1

This pack offers a great value at the price point…

Rating: rated 3.5 of 5 stars
Source: bought it new
Price Paid: $109

Summary

This pack offers a great value at the price point and function mark. It is well featured with adjustable shoulder straps, lots of compression, plenty o' pockets, integrated pack cover, and comfortable hip belt.

Pros

  • Variety of features
  • Thick shoulder and hip padding
  • Integrated rain cover
  • Well ventilated suspension
  • Oversized zippers

Cons

  • Poor side-entry zipper design
  • Weak compression strap material
  • C+ lumbar support

This pack performed well on a recent 4-day hike along the Florida Trail near the Suwannee River. We hiked a total of 40 miles with 2 days of 80 degree sun and 2 days of 50 degree rain. Isn't that Florida for you?

Pre-trip weight out was 36 pounds. Even though this was my first multi-day hike I was not over encumbered by the weight; I felt a definite load transition from my shoulders to my hips. The adjustable suspension system and thick hip belt made my hike pretty comfortable. I felt a strain on my shoulders and lower back by the third day, but I attribute this to fatigue as a little adjusting gave me some relief.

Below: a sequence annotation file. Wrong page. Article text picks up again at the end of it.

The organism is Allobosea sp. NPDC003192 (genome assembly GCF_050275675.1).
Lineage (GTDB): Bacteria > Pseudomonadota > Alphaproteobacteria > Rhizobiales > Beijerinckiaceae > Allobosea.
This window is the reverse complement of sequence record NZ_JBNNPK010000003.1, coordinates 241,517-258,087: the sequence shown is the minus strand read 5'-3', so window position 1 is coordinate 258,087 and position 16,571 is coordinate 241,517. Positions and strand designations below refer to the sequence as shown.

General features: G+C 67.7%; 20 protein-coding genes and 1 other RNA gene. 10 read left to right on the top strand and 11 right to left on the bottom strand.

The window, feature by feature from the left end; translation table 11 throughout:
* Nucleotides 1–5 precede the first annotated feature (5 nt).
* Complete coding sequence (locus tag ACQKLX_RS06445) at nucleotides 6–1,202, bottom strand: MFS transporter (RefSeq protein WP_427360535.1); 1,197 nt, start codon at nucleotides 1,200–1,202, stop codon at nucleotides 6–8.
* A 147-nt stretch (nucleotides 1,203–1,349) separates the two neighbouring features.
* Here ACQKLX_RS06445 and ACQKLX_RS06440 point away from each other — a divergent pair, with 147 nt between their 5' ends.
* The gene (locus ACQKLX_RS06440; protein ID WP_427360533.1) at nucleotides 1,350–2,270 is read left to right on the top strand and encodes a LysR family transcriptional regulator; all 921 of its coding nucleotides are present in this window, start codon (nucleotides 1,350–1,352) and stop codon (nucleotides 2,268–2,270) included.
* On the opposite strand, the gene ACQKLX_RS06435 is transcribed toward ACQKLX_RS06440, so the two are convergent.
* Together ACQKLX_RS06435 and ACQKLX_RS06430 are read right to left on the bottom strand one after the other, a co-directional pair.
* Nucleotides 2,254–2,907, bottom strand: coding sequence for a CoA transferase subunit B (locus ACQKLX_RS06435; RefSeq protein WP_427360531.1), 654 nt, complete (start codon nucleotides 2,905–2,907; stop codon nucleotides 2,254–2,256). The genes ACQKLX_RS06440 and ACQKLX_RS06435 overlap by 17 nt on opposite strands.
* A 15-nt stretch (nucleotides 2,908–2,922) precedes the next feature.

In the 'shine, my middle back stayed dry and cool. We jettisoned our packs for a sinkhole side loop and the pack had held up well against a downpour while we were away. Only the top lid compartment was really soaked. All my pack contents stayed dry after cinching my gaudy yellow rain cover.

This pack is not short on pockets, straps, or zippers. All of which seem to be well crafted aside from one minor design flaw. The main compartment side-entry zipper lies under the lower main compartment compression strap. After continual use to access our 2lb baggie of G.O.R.P., the c-strap started to split and by the end of the trip was severed. I will also note that the zippers are oversized and are very easy to un-snag, but I did not have a single snag on this trip.

The top lid is very spacious and offered plenty of room for quick access items; although, it is not removable. The shoulder straps and front pocket have attachment loops and D rings for tying off gear which was convenient. The sleeping bag compartment is adequate for my Kelty Cosmic Down 20, but I'm not sure it would fit bulkier synthetic bags.

The main compartment seemed cavernous for a 65 and has a bladder divider, some attached storage loops (from which I hang my Optimus Crux), and a zipper access to the sleeping bag compartment. The bag body is also outfitted with dual hydration ports with sleeves on either shoulder strap.

Overall I was impressed by the value and comfort for the low price I paid. I consider this bag a mid-entry level performer in the hiking and backpacking class that will last about as long as your first pair of hiking boots do. ;)